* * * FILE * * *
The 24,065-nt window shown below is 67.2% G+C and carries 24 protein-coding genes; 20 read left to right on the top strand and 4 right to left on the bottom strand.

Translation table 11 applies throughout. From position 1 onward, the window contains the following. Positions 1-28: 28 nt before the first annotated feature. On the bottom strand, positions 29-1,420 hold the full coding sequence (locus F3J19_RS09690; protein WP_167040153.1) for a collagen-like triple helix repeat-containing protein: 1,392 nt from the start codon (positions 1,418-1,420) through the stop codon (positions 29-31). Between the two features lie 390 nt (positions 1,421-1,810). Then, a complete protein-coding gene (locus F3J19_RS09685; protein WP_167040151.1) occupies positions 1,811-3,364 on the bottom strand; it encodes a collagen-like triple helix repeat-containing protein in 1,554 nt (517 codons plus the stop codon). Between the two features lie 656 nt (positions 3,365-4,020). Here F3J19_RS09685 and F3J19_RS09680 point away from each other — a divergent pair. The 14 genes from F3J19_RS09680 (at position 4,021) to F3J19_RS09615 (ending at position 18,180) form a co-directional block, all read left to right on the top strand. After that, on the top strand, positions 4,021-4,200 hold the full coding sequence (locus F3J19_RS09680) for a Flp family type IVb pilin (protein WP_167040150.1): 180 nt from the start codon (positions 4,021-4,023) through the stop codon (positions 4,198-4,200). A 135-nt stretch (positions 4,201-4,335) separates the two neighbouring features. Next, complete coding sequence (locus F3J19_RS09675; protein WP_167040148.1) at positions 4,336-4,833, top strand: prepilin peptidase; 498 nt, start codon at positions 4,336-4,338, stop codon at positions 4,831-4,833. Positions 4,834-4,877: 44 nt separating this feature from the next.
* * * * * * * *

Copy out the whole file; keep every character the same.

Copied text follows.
The 24,065-nt window shown below is 67.2% G+C and carries 24 protein-coding genes; 20 read left to right on the top strand and 4 right to left on the bottom strand.

Translation table 11 applies throughout. From position 1 onward, the window contains the following. Positions 1-28: 28 nt before the first annotated feature. On the bottom strand, positions 29-1,420 hold the full coding sequence (locus F3J19_RS09690; protein WP_167040153.1) for a collagen-like triple helix repeat-containing protein: 1,392 nt from the start codon (positions 1,418-1,420) through the stop codon (positions 29-31). Between the two features lie 390 nt (positions 1,421-1,810). Then, a complete protein-coding gene (locus F3J19_RS09685; protein WP_167040151.1) occupies positions 1,811-3,364 on the bottom strand; it encodes a collagen-like triple helix repeat-containing protein in 1,554 nt (517 codons plus the stop codon). Between the two features lie 656 nt (positions 3,365-4,020). Here F3J19_RS09685 and F3J19_RS09680 point away from each other — a divergent pair. The 14 genes from F3J19_RS09680 (at position 4,021) to F3J19_RS09615 (ending at position 18,180) form a co-directional block, all read left to right on the top strand. After that, on the top strand, positions 4,021-4,200 hold the full coding sequence (locus F3J19_RS09680) for a Flp family type IVb pilin (protein WP_167040150.1): 180 nt from the start codon (positions 4,021-4,023) through the stop codon (positions 4,198-4,200). A 135-nt stretch (positions 4,201-4,335) separates the two neighbouring features. Next, complete coding sequence (locus F3J19_RS09675; protein WP_167040148.1) at positions 4,336-4,833, top strand: prepilin peptidase; 498 nt, start codon at positions 4,336-4,338, stop codon at positions 4,831-4,833. Positions 4,834-4,877: 44 nt separating this feature from the next.